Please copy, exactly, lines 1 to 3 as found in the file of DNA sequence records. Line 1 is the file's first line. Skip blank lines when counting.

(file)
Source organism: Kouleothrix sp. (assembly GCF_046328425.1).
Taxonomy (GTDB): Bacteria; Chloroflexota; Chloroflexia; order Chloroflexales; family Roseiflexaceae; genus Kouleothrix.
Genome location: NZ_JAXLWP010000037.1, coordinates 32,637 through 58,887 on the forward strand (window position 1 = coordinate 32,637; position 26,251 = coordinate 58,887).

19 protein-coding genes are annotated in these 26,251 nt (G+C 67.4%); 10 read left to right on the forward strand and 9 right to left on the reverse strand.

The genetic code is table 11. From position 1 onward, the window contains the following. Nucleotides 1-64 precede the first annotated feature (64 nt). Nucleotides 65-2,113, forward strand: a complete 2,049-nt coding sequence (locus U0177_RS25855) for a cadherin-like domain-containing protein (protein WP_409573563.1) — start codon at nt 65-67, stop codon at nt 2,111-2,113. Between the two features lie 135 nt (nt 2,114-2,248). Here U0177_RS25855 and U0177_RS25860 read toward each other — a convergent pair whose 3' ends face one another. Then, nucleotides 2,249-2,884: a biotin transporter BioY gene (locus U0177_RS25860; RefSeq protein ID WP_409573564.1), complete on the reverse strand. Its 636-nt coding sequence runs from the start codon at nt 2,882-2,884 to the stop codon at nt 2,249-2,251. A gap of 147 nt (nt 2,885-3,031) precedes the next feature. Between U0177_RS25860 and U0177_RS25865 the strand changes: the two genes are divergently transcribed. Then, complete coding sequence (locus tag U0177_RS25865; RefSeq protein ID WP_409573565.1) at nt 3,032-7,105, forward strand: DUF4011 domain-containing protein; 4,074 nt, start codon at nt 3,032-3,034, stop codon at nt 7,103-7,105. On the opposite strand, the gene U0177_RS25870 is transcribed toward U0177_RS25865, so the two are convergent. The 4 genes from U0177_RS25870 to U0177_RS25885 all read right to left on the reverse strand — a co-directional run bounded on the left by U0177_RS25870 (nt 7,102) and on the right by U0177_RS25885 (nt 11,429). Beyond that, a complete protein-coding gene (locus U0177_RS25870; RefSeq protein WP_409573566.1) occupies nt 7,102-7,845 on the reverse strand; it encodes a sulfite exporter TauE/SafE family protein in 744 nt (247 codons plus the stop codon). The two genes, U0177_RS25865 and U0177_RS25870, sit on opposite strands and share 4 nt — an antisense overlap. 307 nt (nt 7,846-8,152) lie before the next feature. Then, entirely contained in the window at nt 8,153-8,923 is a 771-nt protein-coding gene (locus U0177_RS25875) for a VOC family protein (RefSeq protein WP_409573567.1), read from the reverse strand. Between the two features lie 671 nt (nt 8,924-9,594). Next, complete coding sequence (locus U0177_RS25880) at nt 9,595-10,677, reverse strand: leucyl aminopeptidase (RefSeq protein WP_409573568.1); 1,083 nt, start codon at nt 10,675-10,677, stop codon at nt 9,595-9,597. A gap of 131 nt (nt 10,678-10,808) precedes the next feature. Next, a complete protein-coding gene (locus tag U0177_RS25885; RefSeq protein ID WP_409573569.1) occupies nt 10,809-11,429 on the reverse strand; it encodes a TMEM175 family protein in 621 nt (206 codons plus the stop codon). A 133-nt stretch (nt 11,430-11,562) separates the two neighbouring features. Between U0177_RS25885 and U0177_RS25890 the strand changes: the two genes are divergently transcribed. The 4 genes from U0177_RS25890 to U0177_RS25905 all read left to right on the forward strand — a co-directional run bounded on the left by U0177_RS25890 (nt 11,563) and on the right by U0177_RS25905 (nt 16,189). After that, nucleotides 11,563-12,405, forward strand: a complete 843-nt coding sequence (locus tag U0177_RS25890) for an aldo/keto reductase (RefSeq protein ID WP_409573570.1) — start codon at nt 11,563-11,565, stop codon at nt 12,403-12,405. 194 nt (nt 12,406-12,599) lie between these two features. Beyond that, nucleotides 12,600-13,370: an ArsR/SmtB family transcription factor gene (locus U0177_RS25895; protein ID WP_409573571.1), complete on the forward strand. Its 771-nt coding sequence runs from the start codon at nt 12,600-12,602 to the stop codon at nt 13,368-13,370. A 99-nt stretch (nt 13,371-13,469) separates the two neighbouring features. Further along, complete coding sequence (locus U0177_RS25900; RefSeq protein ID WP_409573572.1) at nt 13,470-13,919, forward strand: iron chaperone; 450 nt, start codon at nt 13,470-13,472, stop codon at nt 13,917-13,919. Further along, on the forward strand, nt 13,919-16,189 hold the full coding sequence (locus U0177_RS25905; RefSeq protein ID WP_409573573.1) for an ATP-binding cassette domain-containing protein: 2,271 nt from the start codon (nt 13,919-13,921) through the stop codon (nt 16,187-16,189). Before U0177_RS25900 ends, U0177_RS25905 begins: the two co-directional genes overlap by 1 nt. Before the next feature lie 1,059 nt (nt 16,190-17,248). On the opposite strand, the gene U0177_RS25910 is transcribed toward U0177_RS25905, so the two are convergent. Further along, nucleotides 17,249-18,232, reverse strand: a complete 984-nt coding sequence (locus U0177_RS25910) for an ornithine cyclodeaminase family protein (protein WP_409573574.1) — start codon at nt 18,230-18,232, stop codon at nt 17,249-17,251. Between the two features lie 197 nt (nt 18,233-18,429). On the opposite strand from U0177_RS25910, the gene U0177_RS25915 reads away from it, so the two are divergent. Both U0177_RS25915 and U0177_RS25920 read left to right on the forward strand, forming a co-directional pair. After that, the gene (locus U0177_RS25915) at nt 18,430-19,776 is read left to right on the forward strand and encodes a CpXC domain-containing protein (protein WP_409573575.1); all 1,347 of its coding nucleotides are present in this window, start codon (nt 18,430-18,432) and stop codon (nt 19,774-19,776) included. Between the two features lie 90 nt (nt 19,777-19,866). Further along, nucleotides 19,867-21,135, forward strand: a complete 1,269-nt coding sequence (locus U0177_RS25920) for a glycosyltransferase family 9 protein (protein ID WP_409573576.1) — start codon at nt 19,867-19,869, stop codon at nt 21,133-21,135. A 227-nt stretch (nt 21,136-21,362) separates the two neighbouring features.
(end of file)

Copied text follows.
Source organism: Kouleothrix sp. (assembly GCF_046328425.1).
Taxonomy (GTDB): Bacteria; Chloroflexota; Chloroflexia; order Chloroflexales; family Roseiflexaceae; genus Kouleothrix.
Genome location: NZ_JAXLWP010000037.1, coordinates 32,637 through 58,887 on the forward strand (window position 1 = coordinate 32,637; position 26,251 = coordinate 58,887).